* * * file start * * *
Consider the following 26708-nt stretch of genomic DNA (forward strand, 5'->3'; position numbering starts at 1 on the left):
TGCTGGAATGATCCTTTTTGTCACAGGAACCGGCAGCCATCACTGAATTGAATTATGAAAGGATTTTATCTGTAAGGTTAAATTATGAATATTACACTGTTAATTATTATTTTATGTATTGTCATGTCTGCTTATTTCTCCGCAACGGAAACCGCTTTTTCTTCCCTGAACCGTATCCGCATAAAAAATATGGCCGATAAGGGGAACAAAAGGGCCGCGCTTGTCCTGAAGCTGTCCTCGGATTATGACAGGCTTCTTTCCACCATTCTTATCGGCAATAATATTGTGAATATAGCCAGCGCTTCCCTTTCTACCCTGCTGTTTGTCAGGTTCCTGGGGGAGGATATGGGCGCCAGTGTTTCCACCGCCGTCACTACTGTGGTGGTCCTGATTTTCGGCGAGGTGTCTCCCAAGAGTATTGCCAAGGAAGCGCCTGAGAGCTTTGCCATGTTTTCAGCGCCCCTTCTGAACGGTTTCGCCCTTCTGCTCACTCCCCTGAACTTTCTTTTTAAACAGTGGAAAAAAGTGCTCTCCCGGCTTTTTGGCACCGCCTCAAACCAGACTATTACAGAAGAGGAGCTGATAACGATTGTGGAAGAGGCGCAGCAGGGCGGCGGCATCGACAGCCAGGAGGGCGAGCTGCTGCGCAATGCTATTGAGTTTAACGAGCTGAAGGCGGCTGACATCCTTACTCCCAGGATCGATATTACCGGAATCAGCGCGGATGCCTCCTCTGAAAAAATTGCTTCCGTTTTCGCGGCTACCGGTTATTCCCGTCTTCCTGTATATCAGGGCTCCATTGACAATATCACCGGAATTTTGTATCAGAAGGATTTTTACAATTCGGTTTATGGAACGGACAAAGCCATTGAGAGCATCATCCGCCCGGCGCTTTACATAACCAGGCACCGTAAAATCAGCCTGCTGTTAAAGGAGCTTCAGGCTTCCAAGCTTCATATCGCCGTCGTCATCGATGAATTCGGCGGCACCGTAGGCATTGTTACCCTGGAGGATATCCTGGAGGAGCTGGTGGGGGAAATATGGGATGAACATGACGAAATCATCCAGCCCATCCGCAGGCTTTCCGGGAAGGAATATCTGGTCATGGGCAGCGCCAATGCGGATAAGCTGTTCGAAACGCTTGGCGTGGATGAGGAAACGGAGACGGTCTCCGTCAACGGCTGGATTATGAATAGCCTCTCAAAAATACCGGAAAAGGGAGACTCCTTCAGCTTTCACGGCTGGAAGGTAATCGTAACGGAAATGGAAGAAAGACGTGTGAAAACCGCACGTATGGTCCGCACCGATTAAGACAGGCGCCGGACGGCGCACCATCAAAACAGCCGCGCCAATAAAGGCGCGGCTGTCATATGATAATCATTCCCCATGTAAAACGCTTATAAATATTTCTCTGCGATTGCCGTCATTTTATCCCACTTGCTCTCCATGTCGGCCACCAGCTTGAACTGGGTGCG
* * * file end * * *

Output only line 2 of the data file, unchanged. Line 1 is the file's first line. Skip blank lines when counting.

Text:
TGCTGGAATGATCCTTTTTGTCACAGGAACCGGCAGCCATCACTGAATTGAATTATGAAAGGATTTTATCTGTAAGGTTAAATTATGAATATTACACTGTTAATTATTATTTTATGTATTGTCATGTCTGCTTATTTCTCCGCAACGGAAACCGCTTTTTCTTCCCTGAACCGTATCCGCATAAAAAATATGGCCGATAAGGGGAACAAAAGGGCCGCGCTTGTCCTGAAGCTGTCCTCGGATTATGACAGGCTTCTTTCCACCATTCTTATCGGCAATAATATTGTGAATATAGCCAGCGCTTCCCTTTCTACCCTGCTGTTTGTCAGGTTCCTGGGGGAGGATATGGGCGCCAGTGTTTCCACCGCCGTCACTACTGTGGTGGTCCTGATTTTCGGCGAGGTGTCTCCCAAGAGTATTGCCAAGGAAGCGCCTGAGAGCTTTGCCATGTTTTCAGCGCCCCTTCTGAACGGTTTCGCCCTTCTGCTCACTCCCCTGAACTTTCTTTTTAAACAGTGGAAAAAAGTGCTCTCCCGGCTTTTTGGCACCGCCTCAAACCAGACTATTACAGAAGAGGAGCTGATAACGATTGTGGAAGAGGCGCAGCAGGGCGGCGGCATCGACAGCCAGGAGGGCGAGCTGCTGCGCAATGCTATTGAGTTTAACGAGCTGAAGGCGGCTGACATCCTTACTCCCAGGATCGATATTACCGGAATCAGCGCGGATGCCTCCTCTGAAAAAATTGCTTCCGTTTTCGCGGCTACCGGTTATTCCCGTCTTCCTGTATATCAGGGCTCCATTGACAATATCACCGGAATTTTGTATCAGAAGGATTTTTACAATTCGGTTTATGGAACGGACAAAGCCATTGAGAGCATCATCCGCCCGGCGCTTTACATAACCAGGCACCGTAAAATCAGCCTGCTGTTAAAGGAGCTTCAGGCTTCCAAGCTTCATATCGCCGTCGTCATCGATGAATTCGGCGGCACCGTAGGCATTGTTACCCTGGAGGATATCCTGGAGGAGCTGGTGGGGGAAATATGGGATGAACATGACGAAATCATCCAGCCCATCCGCAGGCTTTCCGGGAAGGAATATCTGGTCATGGGCAGCGCCAATGCGGATAAGCTGTTCGAAACGCTTGGCGTGGATGAGGAAACGGAGACGGTCTCCGTCAACGGCTGGATTATGAATAGCCTCTCAAAAATACCGGAAAAGGGAGACTCCTTCAGCTTTCACGGCTGGAAGGTAATCGTAACGGAAATGGAAGAAAGACGTGTGAAAACCGCACGTATGGTCCGCACCGATTAAGACAGGCGCCGGACGGCGCACCATCAAAACAGCCGCGCCAATAAAGGCGCGGCTGTCATATGATAATCATTCCCCATGTAAAACGCTTATAAATATTTCTCTGCGATTGCCGTCATTTTATCCCACTTGCTCTCCATGTCGGCCACCAGCTTGAACTGGGTGCG